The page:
Burrow mounted the horse and ordered the preacher to march ahead of him to a swamp about a quarter of a mile away. Inside the dismal swamp was a large mud hole filled with slimy water. After marching the preacher near this hole of oozy slime the outlaw halted him. When Preacher Spivey looked at his captor, he was still under the muzzle of the Winchester. He felt that his end was near and that the slimy hole would soon be his grave. He lifted his face and prayed to God to take care of his good wife, Piety, and the little children at home. He next asked Burrow if he was going to kill him, and the outlaw told him that he would not hurt him if he would obey his orders. After staying in the swamp until the sun went down, the outlaw told the preacher if he would not pursue him until the next day he would release him.The preacher agreed and was marched to the road again under the muzzle of the Winchester. When they arrived at the road, the robber threw the saddle bags toward the little circuit rider, wheeled the horse, arid galloped off toward Florida.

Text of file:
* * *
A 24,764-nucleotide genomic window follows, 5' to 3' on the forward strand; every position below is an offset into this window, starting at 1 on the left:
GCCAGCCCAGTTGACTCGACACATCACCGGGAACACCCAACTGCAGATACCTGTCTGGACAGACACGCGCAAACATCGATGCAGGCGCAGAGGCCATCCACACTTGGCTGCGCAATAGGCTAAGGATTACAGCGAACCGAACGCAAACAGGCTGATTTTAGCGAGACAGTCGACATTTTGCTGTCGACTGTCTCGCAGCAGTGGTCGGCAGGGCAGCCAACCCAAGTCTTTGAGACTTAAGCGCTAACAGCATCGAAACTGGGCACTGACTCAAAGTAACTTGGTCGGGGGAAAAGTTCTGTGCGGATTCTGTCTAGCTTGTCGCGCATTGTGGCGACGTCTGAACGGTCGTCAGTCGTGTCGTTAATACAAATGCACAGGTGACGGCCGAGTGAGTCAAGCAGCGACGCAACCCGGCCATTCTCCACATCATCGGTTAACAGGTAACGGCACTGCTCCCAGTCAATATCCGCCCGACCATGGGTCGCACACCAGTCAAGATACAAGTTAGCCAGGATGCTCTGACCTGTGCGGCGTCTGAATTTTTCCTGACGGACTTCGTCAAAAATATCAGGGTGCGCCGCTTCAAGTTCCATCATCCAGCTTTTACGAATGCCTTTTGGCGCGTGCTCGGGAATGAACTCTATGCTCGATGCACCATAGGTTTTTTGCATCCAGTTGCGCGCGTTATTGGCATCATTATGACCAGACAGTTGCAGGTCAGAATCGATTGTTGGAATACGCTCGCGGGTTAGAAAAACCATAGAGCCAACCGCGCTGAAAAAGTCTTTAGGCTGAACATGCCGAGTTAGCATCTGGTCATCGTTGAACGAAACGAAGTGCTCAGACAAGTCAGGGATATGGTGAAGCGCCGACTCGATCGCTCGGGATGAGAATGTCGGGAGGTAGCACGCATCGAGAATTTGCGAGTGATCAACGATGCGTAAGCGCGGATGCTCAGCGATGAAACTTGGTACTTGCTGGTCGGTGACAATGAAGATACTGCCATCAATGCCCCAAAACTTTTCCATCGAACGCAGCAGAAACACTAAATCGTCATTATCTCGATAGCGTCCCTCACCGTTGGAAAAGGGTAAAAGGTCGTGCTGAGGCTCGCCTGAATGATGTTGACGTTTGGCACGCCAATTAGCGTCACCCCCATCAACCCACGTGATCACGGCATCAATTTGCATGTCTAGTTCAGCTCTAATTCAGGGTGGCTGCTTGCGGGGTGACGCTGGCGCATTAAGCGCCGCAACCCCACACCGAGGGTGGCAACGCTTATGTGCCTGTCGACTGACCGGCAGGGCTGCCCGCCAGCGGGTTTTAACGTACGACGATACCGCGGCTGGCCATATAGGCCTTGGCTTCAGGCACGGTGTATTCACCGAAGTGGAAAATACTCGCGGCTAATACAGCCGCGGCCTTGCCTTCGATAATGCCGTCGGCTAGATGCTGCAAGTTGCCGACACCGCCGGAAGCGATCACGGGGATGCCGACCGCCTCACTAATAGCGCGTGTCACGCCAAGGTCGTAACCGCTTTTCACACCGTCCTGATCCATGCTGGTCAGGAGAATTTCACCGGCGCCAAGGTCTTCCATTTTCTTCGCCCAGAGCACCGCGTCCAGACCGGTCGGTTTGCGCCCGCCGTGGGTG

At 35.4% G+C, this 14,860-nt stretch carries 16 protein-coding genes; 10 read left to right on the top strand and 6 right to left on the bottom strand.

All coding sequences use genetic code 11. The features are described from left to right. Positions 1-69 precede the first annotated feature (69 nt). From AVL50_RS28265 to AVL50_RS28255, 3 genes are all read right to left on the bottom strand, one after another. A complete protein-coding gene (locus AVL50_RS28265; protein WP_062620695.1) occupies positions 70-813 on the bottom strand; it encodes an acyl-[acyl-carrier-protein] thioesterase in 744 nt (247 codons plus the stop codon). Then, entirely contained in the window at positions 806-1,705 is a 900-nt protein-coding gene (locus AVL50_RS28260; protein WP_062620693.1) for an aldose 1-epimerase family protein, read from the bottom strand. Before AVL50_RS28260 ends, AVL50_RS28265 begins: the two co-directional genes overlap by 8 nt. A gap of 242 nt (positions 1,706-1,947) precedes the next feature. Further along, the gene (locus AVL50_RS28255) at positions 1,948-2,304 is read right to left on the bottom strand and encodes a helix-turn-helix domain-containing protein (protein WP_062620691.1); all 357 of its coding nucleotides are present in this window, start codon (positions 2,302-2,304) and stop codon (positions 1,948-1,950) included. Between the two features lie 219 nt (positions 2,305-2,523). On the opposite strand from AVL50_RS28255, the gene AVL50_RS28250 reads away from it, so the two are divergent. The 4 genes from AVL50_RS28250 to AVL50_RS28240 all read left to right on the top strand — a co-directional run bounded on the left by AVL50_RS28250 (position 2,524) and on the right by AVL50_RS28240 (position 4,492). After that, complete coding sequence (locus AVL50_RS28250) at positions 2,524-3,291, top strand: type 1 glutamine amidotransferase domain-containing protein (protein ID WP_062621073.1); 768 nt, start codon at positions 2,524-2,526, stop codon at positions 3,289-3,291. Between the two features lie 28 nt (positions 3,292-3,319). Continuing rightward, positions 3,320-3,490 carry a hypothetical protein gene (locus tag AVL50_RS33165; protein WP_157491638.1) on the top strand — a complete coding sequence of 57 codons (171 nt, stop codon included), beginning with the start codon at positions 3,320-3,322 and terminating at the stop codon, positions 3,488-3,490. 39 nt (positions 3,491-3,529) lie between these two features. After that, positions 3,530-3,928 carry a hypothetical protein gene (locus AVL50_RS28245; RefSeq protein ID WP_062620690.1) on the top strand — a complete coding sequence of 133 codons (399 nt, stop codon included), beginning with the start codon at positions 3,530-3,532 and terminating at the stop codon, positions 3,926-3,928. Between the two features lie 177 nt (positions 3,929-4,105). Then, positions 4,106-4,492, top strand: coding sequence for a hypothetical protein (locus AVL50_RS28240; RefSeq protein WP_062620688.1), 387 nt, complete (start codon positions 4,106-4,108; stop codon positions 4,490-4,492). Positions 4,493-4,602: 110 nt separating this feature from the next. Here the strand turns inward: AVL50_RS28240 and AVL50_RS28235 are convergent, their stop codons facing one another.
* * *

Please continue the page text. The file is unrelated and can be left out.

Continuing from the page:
Preacher Spivey stood silent a short time listening to the fading sounds of his favorite horse bearing the outlaw away. He loved the horse; they had spent many days and nights together riding the long circuit in all kinds of weather, and they had come to understand each other like people. As the hoof beats faded dimmer and dimmer, the little circuit rider wiped the tears from his aging face and said out loud, “Goodbye Button,” which was the horse’s name. He walked sadly down the road toward the home of his good friend, Amon Miller, who lived three miles away.